4. 4. 4 1 - - Definitely negative Refusal of treatment, forceful crying,fearfulness,or any other overt evidence of extreme negativism. 2 - Negative Reluctance to accept treatment, uncooperative, some evidence of negative attitude but not pronounced (sullen,withdrawn). 3 + Positive Acceptance of treatment; cautious behaviour attimes; willingness to comply with the dentist, at times with reservation, but patient follows the dentist’s directions cooperatively. 4 + + Definitely positive Good rapportwith the dentist, interest in the dental procedures, laughter and enjoyment. Functional Inquiry After obtainingmedical and dental history,a functional inquiry conduction ishighly recommended from behavioural pointof view. Itcan be obtained usually by either questionnaireor direct interview. During interview, consider the followingquestions:  How do you think your child has reacted to pastmedical procedures?  How do you rate your own anxiety at the moment? (because parental anxiety usually transmitted to their child)  Does your child think there is anythingwrong with his or her teeth? (there is tendency toward negative behaviour when the child believes that a dental problem exists,McDonald et.al.2004)  How do you expect your child to react in the dental chair?  What school do your child attend?  Do you expect your child to be advanced in learning, progressing normally or a slow learner? (It is of paramount importance that the level of the child’s cognitive development is assessed before behavioural / communicative management techniques are applied. (American Academy of Paediatric Dentistry, 2011) Other avenues that can be explored includerewards and consequences used in the home environment. These provideinsightin to the type of behavioural management techniques that would be acceptableto the parent. Anxiety, Fear and Phobia A good understandingof the difference between anxiety, fear and phobia is required beforechoosingbehaviour management strategies. Anxiety is a reaction child would exhibitto an unknown, ill-defined or not immediately present danger. Fear is the trigger of the stress responsesystem as a reaction to a known perceived threat or danger. Fears are normal aspectof development and temporary in nature. (The national scientific council of the developing child, 2010) Table 1: Frankl behavioural ratingscale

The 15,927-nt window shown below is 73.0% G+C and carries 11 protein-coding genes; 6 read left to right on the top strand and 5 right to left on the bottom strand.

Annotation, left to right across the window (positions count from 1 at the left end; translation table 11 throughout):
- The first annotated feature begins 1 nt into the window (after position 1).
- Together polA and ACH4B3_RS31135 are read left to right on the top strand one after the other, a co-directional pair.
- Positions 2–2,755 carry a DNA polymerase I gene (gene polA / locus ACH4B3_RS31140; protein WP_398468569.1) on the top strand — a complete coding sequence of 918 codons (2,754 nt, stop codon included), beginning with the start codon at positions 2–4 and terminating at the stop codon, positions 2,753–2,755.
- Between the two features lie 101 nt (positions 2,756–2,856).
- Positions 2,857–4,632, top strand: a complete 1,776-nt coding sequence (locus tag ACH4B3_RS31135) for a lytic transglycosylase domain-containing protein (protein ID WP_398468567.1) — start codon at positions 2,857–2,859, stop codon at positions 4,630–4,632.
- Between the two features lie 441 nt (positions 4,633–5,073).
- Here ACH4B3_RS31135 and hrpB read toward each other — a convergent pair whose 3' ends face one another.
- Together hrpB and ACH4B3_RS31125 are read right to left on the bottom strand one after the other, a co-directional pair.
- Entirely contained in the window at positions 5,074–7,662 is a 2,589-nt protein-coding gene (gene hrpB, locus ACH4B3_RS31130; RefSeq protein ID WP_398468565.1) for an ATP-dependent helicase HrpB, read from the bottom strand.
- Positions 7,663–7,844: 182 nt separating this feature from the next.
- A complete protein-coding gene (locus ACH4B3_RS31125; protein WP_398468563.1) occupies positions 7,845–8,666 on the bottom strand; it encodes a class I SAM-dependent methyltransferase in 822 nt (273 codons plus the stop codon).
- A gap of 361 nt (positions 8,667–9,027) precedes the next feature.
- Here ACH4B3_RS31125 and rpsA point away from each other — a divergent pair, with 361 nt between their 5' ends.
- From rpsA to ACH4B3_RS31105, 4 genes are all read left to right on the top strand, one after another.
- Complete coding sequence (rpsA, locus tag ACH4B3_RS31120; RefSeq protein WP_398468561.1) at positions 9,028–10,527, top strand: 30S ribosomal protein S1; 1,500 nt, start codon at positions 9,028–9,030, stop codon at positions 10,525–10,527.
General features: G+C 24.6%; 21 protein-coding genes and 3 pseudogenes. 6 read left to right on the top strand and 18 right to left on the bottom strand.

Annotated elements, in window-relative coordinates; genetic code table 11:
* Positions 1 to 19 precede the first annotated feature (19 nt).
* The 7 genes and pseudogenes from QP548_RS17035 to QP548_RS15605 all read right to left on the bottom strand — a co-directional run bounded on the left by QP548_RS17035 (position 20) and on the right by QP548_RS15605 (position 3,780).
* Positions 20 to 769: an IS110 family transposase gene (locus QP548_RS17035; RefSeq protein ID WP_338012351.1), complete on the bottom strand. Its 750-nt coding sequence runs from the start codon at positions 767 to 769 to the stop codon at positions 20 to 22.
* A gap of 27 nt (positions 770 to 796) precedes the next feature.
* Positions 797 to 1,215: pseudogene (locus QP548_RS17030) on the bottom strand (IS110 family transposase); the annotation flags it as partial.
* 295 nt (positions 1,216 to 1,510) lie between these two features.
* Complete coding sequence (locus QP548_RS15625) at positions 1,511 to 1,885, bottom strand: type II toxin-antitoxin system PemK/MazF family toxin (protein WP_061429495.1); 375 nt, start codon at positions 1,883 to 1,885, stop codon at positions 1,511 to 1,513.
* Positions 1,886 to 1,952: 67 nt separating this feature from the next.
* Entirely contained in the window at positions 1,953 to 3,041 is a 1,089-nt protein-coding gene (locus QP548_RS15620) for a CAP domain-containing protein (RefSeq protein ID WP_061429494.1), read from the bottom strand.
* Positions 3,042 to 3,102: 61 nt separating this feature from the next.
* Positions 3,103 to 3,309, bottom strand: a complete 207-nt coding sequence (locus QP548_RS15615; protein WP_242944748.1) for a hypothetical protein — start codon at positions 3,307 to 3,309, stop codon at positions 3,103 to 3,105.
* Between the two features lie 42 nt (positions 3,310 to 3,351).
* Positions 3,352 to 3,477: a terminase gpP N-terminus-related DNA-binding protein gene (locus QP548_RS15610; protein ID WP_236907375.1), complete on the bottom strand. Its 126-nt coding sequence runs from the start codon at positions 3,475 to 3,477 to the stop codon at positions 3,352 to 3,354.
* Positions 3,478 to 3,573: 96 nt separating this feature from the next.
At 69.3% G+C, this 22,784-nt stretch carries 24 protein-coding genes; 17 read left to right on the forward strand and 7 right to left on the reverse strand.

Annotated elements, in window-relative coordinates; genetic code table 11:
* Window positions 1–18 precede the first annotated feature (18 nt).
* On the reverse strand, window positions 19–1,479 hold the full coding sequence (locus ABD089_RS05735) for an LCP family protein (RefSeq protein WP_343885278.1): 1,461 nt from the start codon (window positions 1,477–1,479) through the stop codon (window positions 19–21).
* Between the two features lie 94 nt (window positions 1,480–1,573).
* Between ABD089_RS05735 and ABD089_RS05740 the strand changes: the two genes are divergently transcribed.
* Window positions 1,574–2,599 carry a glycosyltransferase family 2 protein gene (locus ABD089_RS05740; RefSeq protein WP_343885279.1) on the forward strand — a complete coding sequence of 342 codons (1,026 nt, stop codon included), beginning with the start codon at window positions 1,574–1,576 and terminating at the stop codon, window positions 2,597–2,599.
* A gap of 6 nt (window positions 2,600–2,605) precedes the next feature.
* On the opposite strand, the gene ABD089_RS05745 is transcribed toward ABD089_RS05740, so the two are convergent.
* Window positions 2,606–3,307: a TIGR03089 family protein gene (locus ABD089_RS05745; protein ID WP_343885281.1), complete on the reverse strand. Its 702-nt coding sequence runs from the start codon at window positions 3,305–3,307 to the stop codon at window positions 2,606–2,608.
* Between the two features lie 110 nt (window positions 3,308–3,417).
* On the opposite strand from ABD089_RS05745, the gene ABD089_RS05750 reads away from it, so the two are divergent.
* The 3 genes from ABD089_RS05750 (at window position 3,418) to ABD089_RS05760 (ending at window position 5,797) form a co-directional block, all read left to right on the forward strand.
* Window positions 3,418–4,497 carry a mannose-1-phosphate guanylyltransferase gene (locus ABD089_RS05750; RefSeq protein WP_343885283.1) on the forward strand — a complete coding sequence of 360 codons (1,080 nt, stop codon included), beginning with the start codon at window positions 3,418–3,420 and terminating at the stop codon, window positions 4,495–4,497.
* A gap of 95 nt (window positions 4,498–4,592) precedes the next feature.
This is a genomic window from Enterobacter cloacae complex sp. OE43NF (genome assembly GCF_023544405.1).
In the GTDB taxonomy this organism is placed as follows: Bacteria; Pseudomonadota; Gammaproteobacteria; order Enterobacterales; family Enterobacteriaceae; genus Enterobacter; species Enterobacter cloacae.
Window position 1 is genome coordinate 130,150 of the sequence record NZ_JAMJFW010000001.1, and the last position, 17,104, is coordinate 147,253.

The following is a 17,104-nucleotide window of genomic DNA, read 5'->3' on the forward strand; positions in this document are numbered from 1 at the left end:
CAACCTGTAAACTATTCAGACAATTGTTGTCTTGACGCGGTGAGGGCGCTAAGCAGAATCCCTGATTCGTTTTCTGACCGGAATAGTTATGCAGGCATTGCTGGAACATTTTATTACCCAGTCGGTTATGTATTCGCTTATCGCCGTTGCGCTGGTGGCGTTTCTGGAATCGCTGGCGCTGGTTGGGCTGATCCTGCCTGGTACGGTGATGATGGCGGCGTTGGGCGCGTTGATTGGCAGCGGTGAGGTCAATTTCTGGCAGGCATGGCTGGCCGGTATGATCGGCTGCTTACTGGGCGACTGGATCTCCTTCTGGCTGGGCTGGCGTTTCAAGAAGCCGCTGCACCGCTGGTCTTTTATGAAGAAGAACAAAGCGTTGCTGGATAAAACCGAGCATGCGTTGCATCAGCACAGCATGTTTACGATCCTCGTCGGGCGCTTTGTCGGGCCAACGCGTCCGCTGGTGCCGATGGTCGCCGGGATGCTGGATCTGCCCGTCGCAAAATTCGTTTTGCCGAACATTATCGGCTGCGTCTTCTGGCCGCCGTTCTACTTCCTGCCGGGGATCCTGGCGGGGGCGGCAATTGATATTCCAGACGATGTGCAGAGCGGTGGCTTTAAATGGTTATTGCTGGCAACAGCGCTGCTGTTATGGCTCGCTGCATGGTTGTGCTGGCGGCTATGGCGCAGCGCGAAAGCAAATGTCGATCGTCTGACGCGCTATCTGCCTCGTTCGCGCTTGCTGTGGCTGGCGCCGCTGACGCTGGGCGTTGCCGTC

5. 5. 5 Phobia is havingan unreasonableand excessivepersistentfear of an object or a situation leadingto avoidance of that situation.Phobia often causes distress thatinterferes with normal functioning.Itislesslikely thatchildren with no previous dental experiences will be phobic. (MacLeavy, 2008) Dental phobia can bebest explained with what is called fear conditioning.Thatis,pairinga neutral stimulus(i.e. going to the dentist), which does not usually elicita negativeemotional responseto aversivestimulus (i.e.pain) that produces fear. Conditioned fear is not simply forgotten overtime, but it has to be unlearned. One way of actively unlearningnegativefear responses to a specific stimulusisby introducingthe aversivestimulus ata low level of intensity whilethe fearful individual isin a safecontext. (The national scientific council of thedeveloping child,2010) This cognitive behavioural therapy is similar to floodingand systematic desensitization techniques practiced in dentistry for the management of dental fear and phobia. Every effort should be made to reduce fear and prevent phobia in the firstplace.It is notalways possiblefor all procedures to be painless or totally comfortable for patients, but good behaviour guidance accompanied with empathy, compassion and positive body language, would decrease the likelihood of developing a persistent negative impact. (Duggal et al, 2013) It is well known that communication is mostly about our body languages and the volume, tone and rhythm of our voices.What we say only count for 7% of the communication process. Verbally reassuringpatients,only reassures clinicians rather than patients. It is how it is said rather than what, that is important. (Bellis,2013) Behaviour Management Techniques Behaviour management is the mean by which the dental health team effectively and efficiently perform treatment for the child,and at the same time instil a positivedental attitude. Basic non-pharmacological behaviour management techniques based on positivereinforcement include: (Duggal et al, 2013)  Tell-show-do  Behaviour shaping  Modeling  Distraction Basic behaviour management approaches are not always sufficient to manage some patients and more specialized and complex approaches aresometimes required. Too anxious children,children who had negative pastdental experiences,those who areused to havingtheir own way athome or those who arephobic to certain aspects of dental treatment; are often difficult to manage with just basic management skills. Those complex strategies are based on aversive conditioning and include: negative reinforcement, floodi ng and hand over mouth exercise(H.O.M.E). (Duggal et al, 2013) When all of the above behaviour management techniques fail to achieve desired cooperation,pharmacological behaviour management strategies such as sedation areused wherever suitable.Inhalati on sedation with nitrous oxide is the most popular type of sedation used in the UK. For very young children,disabled patients,patients with complex medical conditions or complex cases, treatment can be performed under general anesthesia as the lastor only resort.